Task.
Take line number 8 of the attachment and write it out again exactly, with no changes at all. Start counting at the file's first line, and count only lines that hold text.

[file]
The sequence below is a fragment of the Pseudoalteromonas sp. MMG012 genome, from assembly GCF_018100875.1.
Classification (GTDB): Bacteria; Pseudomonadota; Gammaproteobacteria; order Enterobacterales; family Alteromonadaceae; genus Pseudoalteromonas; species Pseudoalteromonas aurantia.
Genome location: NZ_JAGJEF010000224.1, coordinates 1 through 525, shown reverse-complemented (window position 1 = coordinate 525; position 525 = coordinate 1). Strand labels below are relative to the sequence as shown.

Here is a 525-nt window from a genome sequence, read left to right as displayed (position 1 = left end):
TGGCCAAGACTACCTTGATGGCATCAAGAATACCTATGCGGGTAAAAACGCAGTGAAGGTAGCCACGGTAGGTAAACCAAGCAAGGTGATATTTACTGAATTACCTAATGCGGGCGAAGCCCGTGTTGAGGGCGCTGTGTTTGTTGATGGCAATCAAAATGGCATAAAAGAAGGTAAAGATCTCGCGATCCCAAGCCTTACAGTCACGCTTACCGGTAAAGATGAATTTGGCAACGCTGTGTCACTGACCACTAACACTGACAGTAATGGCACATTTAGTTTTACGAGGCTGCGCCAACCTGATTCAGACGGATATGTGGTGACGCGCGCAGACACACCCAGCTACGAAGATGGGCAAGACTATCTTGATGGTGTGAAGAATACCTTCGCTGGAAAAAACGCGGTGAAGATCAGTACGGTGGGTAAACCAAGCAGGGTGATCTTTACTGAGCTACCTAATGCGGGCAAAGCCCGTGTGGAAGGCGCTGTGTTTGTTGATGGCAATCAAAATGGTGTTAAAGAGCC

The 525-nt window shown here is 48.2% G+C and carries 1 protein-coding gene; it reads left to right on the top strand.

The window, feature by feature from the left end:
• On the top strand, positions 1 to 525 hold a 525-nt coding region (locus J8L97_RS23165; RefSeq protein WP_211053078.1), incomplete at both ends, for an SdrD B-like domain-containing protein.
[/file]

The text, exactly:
• On the top strand, positions 1 to 525 hold a 525-nt coding region (locus J8L97_RS23165; RefSeq protein WP_211053078.1), incomplete at both ends, for an SdrD B-like domain-containing protein.